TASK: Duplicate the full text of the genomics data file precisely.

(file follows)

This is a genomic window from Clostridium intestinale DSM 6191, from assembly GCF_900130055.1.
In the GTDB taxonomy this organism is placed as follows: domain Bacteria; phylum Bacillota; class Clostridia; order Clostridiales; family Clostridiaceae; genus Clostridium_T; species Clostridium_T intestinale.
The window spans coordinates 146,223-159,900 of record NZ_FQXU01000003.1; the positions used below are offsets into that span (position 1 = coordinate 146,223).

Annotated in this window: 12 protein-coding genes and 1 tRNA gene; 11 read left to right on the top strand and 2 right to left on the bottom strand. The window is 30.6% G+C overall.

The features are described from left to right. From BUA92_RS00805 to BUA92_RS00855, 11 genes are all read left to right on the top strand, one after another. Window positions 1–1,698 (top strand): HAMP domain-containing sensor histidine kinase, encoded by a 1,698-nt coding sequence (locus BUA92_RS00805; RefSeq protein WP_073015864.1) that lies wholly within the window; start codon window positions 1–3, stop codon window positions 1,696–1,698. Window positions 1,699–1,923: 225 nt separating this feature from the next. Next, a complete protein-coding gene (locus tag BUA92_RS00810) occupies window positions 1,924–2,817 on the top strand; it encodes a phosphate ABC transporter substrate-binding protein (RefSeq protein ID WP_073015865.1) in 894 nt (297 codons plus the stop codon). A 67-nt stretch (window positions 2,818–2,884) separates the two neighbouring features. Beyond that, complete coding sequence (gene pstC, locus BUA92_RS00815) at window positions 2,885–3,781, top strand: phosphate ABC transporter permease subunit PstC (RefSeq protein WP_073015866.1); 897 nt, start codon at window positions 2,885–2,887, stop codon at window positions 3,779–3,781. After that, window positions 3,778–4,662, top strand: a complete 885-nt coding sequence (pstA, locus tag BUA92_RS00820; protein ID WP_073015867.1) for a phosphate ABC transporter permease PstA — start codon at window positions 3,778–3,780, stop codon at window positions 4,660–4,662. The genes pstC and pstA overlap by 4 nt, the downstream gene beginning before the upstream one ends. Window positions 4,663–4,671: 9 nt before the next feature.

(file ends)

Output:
This is a genomic window from Clostridium intestinale DSM 6191, from assembly GCF_900130055.1.
In the GTDB taxonomy this organism is placed as follows: domain Bacteria; phylum Bacillota; class Clostridia; order Clostridiales; family Clostridiaceae; genus Clostridium_T; species Clostridium_T intestinale.
The window spans coordinates 146,223-159,900 of record NZ_FQXU01000003.1; the positions used below are offsets into that span (position 1 = coordinate 146,223).

Annotated in this window: 12 protein-coding genes and 1 tRNA gene; 11 read left to right on the top strand and 2 right to left on the bottom strand. The window is 30.6% G+C overall.

The features are described from left to right. From BUA92_RS00805 to BUA92_RS00855, 11 genes are all read left to right on the top strand, one after another. Window positions 1–1,698 (top strand): HAMP domain-containing sensor histidine kinase, encoded by a 1,698-nt coding sequence (locus BUA92_RS00805; RefSeq protein WP_073015864.1) that lies wholly within the window; start codon window positions 1–3, stop codon window positions 1,696–1,698. Window positions 1,699–1,923: 225 nt separating this feature from the next. Next, a complete protein-coding gene (locus tag BUA92_RS00810) occupies window positions 1,924–2,817 on the top strand; it encodes a phosphate ABC transporter substrate-binding protein (RefSeq protein ID WP_073015865.1) in 894 nt (297 codons plus the stop codon). A 67-nt stretch (window positions 2,818–2,884) separates the two neighbouring features. Beyond that, complete coding sequence (gene pstC, locus BUA92_RS00815) at window positions 2,885–3,781, top strand: phosphate ABC transporter permease subunit PstC (RefSeq protein WP_073015866.1); 897 nt, start codon at window positions 2,885–2,887, stop codon at window positions 3,779–3,781. After that, window positions 3,778–4,662, top strand: a complete 885-nt coding sequence (pstA, locus tag BUA92_RS00820; protein ID WP_073015867.1) for a phosphate ABC transporter permease PstA — start codon at window positions 3,778–3,780, stop codon at window positions 4,660–4,662. The genes pstC and pstA overlap by 4 nt, the downstream gene beginning before the upstream one ends. Window positions 4,663–4,671: 9 nt before the next feature.